The Dallas Morning News published an article about the project. https://www.dallasnews.com/news/education/2021/06/17/ut-arlington-researchers-aim-to-help-teachers-bring-quantum-physics-into-the-classroom/
An article published by APS details background information on the "quantum trek" of Karen Matsler https://aps.org/publications/
Q2Work is hosting a workshop Feb. 24 aimed at people working on designing, implementing, and/or scaling quantum education programs. The list of speakers is attached Q2Workshop Speakers
The National Quantum Initiative Program was signed into law January 2019. It was designed to invest in our future technology workforce pipelines by preparing our current students K-12. There was a recognition that national efforts were going to be necessary in order to maintain a role in quantum information, systems, and technology applications.
Latest release (Dec 2020) summarizing National K-12 Efforts
On behalf of the Interagency Working Group on Workforce, Industry and Infrastructure, under the NSTC subcommittee on Quantum Information Science (QIS), the National Science Foundation invited 25 researchers and educators to come together in March 2020 to deliberate on defining a core set of key concepts for future QIS learners that could provide a starting point for further curricular and educator development activities. The group outlined 9 Core Concepts for QIS Learning. For more information on the meeting: https://qis-learners.research.illinois.edu/about/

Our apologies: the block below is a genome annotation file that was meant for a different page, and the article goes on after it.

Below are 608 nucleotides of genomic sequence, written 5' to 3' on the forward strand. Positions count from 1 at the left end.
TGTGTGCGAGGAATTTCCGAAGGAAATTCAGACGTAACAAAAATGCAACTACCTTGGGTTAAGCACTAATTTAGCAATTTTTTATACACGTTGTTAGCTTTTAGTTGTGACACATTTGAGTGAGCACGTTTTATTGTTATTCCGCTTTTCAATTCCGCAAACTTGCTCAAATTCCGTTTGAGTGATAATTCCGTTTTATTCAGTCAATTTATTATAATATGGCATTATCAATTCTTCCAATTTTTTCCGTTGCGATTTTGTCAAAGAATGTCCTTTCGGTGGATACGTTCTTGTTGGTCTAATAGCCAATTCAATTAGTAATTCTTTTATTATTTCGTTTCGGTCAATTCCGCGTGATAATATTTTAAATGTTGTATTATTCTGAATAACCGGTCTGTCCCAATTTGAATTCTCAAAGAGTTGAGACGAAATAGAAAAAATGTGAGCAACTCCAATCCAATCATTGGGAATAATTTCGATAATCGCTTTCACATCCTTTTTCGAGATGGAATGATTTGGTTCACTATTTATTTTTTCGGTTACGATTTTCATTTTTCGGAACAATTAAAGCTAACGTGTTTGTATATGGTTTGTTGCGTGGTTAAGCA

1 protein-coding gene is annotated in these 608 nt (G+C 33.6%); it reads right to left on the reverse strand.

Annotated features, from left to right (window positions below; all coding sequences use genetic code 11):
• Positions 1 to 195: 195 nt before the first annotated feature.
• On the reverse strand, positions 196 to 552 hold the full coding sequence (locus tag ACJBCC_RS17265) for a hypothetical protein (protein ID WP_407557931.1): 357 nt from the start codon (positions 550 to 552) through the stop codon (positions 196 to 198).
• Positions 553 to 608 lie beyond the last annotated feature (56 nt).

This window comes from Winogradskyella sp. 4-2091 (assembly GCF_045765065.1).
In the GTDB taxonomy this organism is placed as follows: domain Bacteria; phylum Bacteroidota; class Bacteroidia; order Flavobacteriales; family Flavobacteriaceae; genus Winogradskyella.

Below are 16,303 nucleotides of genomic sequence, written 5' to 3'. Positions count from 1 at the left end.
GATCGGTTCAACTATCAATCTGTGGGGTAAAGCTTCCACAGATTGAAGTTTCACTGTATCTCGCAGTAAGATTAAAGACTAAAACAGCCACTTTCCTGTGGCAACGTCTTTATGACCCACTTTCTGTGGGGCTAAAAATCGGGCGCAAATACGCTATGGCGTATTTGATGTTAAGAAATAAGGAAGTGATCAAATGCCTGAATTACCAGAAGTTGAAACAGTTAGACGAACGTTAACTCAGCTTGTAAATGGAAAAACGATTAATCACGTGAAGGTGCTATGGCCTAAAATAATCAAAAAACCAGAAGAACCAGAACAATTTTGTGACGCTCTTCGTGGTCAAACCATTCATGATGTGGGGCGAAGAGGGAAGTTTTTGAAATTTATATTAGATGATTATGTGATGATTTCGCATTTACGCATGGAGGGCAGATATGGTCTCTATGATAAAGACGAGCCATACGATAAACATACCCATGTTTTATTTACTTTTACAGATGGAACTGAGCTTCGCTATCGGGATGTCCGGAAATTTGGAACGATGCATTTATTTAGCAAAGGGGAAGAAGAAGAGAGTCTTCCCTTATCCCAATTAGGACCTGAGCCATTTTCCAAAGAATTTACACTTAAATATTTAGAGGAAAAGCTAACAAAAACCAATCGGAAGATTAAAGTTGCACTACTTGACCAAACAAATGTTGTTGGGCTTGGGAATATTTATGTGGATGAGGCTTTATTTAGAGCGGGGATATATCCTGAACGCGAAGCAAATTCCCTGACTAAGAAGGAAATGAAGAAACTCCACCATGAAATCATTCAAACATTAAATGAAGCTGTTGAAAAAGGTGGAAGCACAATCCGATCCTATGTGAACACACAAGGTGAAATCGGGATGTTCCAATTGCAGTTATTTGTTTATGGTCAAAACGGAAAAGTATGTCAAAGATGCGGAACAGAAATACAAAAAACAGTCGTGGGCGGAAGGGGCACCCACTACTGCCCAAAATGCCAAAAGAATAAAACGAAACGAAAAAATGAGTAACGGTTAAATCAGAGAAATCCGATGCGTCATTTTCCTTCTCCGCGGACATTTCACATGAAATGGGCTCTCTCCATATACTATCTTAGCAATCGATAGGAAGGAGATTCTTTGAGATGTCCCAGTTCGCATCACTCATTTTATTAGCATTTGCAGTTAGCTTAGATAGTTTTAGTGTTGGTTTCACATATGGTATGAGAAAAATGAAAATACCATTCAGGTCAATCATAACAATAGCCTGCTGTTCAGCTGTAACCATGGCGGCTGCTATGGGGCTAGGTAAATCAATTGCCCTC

- Quantum information science (QIS) exploits quantum principles to transform how information is acquired, encoded, manipulated, and applied. Quantum information science encompasses quantum computing, quantum communication, and quantum sensing, and spurs other advances in science and technology.
- A quantum state is a mathematical representation of a physical system, such as an atom, and provides the basis for processing quantum information.
- Quantum applications are designed to carefully manipulate fragile quantum systems without observation to increase the probability that the final measurement will provide the intended result.
- The quantum bit, or qubit, is the fundamental unit of quantum information, and is encoded in a physical system, such as polarization states of light, energy states of an atom, or spin states of an electron.
- Entanglement, an inseparable relationship between multiple qubits, is a key property of quantum systems necessary for obtaining a quantum advantage in most QIS applications.
- For quantum information applications to be successfully completed, fragile quantum states must be preserved, or kept coherent.
- Quantum computers, which use qubits and quantum operations, will solve certain complex computational problems more efficiently than classical computers.
- Quantum communication uses entanglement or a transmission channel, such as optical fiber, to transfer quantum information between different locations.
- Quantum sensing uses quantum states to detect and measure physical properties with the highest precision allowed by quantum mechanics.